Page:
Society and Collectivism
Ralph Waldo Emerson’s experiences in life create a pathway that guides the development of his morals and values. Through his journey, he establishes a unique interpretation towards life that he culminates in “Self Reliance.” By understanding Emerson’s philosophy, John Steinbeck accomplishes his desire to spread collectivism though The Grapes of Wrath. Realizing the superfluous amount of conformity and consistency in society, Steinbeck utilizes his characters to stress the importance of self-reliance because it broadcasts the benefits of collectivism while igniting the development of original ideas that could change society.
The notion of self-reliance invokes change in Jim Casy’s life. Throughout his life, the preacher relies on religion to dictate his life and his decisions because society stresses devoutness, thus influencing his decision to preach. Along with the desire to create happiness for the people that he encounters, conformity hinders Casy from reflecting on his own morals. His inability to act on his own opinion causes religion to consume his life. Emerson argues, “A foolish consistency is the hobgoblin of little minds”(24). Since mankind “are loath to disappoint,” Casy constantly preaches “somepin [he] thought would make ‘em happy” because he could not develop alternative ways to live life while making people happy. Consistently relying on religion harms the preacher’s ability to form novel ideas without outside influence because “with consistency a great soul has simply nothing to do” (24). Although Jesus dominates the community, Casy finally senses the need for change because “‘[he] know a bunch of stories [about Jesus], but [he] only love people’” (23). He understands his failure in allowing an unknown person to control his life, accepts his mistakes, and pledges to act on his opinion and morals so that his and other people’s lives change for the good. Through his spiritual journey, Casy escapes society’s religious prison and achieves self-reliance. He “can’t say no grace” because he “ain’t got the call” due to his rejection of society’s ideals and morals, such as religion. He values that “there’s love here” more that he values the “sperit” and a person named “Jesus,” thus influencing his decision to stop preaching. Although he doesn’t quite reach self-reliance due to his reliance on religion, he still develops the basis of “a lot of sinful idears [that] seem kinda sensible” (20). Fueling his spiritual journey, these ideas develop a foundation for Casy’s collectivist ideology.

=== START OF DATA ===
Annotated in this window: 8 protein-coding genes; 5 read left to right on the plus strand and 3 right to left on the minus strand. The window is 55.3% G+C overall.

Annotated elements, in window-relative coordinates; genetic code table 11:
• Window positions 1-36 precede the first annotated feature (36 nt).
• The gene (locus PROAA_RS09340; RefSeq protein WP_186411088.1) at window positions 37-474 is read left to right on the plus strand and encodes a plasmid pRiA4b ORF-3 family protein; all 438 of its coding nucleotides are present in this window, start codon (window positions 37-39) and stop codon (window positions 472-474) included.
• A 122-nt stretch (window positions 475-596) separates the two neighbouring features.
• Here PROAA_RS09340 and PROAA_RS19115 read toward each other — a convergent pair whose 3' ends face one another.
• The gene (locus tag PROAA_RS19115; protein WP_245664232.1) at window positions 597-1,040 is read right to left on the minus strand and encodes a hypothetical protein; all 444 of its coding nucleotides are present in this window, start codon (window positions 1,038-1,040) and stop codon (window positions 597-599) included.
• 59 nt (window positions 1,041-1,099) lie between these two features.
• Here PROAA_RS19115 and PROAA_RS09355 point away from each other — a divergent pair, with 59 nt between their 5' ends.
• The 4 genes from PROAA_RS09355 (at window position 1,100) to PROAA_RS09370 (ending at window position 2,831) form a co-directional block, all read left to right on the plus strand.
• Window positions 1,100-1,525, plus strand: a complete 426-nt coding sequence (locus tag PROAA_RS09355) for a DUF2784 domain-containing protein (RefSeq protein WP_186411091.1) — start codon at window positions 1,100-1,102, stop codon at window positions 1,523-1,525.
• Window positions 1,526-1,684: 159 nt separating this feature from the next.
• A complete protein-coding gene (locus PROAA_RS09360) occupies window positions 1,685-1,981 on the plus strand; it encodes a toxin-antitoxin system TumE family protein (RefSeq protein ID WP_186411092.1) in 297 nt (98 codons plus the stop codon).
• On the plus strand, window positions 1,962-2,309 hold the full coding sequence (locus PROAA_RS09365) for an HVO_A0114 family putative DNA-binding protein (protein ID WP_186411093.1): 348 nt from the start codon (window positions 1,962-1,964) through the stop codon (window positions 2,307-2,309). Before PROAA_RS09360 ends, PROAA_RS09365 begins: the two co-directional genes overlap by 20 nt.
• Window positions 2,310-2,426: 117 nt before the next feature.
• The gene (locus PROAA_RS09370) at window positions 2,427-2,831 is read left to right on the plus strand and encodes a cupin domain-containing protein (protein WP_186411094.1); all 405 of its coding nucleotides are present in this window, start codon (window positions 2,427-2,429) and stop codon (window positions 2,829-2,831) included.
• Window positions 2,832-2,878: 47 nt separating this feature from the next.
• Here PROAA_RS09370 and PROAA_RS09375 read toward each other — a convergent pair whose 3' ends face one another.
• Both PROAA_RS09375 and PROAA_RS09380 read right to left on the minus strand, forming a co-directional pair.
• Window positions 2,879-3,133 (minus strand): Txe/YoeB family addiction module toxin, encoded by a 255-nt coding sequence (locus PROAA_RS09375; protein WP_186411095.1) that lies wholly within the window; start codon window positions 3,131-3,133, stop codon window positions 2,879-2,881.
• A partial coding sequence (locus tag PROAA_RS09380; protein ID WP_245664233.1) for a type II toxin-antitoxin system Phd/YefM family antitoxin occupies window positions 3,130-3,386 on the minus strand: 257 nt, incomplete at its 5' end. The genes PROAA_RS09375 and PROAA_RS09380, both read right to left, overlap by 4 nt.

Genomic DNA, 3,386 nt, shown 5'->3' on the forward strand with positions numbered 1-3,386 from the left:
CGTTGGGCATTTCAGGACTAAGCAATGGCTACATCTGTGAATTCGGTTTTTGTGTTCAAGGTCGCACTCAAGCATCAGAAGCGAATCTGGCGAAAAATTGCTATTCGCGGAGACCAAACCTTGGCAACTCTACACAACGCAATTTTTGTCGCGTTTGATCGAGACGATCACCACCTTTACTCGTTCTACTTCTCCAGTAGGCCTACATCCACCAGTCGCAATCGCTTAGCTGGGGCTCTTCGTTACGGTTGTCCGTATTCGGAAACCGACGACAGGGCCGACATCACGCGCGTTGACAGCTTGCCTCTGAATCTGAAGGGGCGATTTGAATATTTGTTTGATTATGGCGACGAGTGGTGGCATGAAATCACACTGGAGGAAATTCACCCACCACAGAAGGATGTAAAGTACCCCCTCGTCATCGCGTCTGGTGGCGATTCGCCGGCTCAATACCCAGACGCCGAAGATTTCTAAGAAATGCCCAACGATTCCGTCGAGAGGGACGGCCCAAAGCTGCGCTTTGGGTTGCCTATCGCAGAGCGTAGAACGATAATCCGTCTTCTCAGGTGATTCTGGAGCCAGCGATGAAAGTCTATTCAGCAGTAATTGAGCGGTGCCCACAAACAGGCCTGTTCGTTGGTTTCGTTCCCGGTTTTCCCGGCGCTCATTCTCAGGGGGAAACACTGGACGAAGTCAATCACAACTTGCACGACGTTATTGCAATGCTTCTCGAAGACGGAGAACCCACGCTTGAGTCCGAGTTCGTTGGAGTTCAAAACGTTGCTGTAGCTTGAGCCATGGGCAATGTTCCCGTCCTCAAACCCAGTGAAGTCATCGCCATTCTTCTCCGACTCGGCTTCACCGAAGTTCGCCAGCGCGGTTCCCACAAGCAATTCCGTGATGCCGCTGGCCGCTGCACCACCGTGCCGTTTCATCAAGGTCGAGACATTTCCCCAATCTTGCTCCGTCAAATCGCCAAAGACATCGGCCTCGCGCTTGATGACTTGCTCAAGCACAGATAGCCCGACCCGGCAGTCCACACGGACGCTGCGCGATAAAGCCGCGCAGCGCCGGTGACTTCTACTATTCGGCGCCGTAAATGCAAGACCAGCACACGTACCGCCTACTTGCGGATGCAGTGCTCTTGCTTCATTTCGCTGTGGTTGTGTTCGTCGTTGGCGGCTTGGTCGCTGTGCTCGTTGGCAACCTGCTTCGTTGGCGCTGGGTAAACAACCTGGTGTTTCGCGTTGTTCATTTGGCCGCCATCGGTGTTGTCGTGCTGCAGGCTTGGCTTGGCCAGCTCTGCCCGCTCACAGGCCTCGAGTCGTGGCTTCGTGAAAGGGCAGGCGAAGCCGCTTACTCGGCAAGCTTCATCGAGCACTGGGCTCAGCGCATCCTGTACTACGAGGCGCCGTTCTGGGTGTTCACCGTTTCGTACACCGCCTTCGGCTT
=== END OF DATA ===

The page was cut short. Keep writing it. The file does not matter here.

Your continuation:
Throughout his migration with the Joad family, Casy fully realizes the meaning of community and life from the lens of cooperation and desires to share his message with civilization. Even though Jim Casy completes his evolution from a conformist preacher to an innovative philosopher, he must broadcast his new ideology and operate within the walls of in justice, thus fully achieving self-reliance. As Emerson portrays, “It is easy in solitude to live after our own; but the great man is he who in the midst of the crow keeps with perfect sweetness the independence of solitude” (23). Jim Casy understands that his spiritual journey becomes worthless if he neglects the opportunity to work with his collectivist ideals around civilization. Although people “don’ know what [they’re] a doin,” Casy’s spiritual and metamorphosis succeeds because “to be great is to be misunderstood” (25). Realizing the importance of his message, Casy “[dodges] down into the swing” and becomes a martyr because he concludes that tragic and unjust death would spread his communal ideology. Jim Casy’s voluntary death steers Tom Joad towards the path of self-reliance because it lays the final tracks for Tom’s philosophical evolution. Discovering he importance of self reliance, Jim Casy informs Tom of his mission: “Maybe I can’t tell you…Maybe you got to find out” (382).